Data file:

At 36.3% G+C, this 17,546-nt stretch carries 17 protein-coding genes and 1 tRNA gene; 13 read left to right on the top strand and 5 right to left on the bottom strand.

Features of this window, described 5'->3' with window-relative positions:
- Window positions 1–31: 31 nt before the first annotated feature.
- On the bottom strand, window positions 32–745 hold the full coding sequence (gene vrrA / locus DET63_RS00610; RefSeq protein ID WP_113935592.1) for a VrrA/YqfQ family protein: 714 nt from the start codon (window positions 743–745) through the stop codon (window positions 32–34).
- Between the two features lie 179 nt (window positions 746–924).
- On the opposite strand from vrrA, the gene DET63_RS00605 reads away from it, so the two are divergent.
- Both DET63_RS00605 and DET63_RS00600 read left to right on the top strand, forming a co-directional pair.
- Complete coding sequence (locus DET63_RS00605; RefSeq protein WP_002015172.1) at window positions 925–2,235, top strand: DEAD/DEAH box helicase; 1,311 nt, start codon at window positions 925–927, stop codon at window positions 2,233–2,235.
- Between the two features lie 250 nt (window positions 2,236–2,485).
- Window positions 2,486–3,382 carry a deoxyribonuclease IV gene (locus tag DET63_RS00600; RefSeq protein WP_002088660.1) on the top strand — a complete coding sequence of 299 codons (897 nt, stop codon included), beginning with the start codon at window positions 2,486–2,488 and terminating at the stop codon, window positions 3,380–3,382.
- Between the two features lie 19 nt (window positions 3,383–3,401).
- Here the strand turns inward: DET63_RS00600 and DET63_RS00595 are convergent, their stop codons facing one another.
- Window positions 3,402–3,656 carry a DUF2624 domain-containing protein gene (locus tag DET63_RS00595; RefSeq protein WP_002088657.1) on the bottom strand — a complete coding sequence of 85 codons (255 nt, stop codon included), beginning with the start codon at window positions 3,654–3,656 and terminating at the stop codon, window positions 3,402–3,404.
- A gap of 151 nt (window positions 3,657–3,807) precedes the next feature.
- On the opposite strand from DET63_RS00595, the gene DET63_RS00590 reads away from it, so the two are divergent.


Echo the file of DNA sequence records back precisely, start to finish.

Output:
At 36.3% G+C, this 17,546-nt stretch carries 17 protein-coding genes and 1 tRNA gene; 13 read left to right on the top strand and 5 right to left on the bottom strand.

Features of this window, described 5'->3' with window-relative positions:
- Window positions 1–31: 31 nt before the first annotated feature.
- On the bottom strand, window positions 32–745 hold the full coding sequence (gene vrrA / locus DET63_RS00610; RefSeq protein ID WP_113935592.1) for a VrrA/YqfQ family protein: 714 nt from the start codon (window positions 743–745) through the stop codon (window positions 32–34).
- Between the two features lie 179 nt (window positions 746–924).
- On the opposite strand from vrrA, the gene DET63_RS00605 reads away from it, so the two are divergent.
- Both DET63_RS00605 and DET63_RS00600 read left to right on the top strand, forming a co-directional pair.
- Complete coding sequence (locus DET63_RS00605; RefSeq protein WP_002015172.1) at window positions 925–2,235, top strand: DEAD/DEAH box helicase; 1,311 nt, start codon at window positions 925–927, stop codon at window positions 2,233–2,235.
- Between the two features lie 250 nt (window positions 2,236–2,485).
- Window positions 2,486–3,382 carry a deoxyribonuclease IV gene (locus tag DET63_RS00600; RefSeq protein WP_002088660.1) on the top strand — a complete coding sequence of 299 codons (897 nt, stop codon included), beginning with the start codon at window positions 2,486–2,488 and terminating at the stop codon, window positions 3,380–3,382.
- Between the two features lie 19 nt (window positions 3,383–3,401).
- Here the strand turns inward: DET63_RS00600 and DET63_RS00595 are convergent, their stop codons facing one another.
- Window positions 3,402–3,656 carry a DUF2624 domain-containing protein gene (locus tag DET63_RS00595; RefSeq protein WP_002088657.1) on the bottom strand — a complete coding sequence of 85 codons (255 nt, stop codon included), beginning with the start codon at window positions 3,654–3,656 and terminating at the stop codon, window positions 3,402–3,404.
- A gap of 151 nt (window positions 3,657–3,807) precedes the next feature.
- On the opposite strand from DET63_RS00595, the gene DET63_RS00590 reads away from it, so the two are divergent.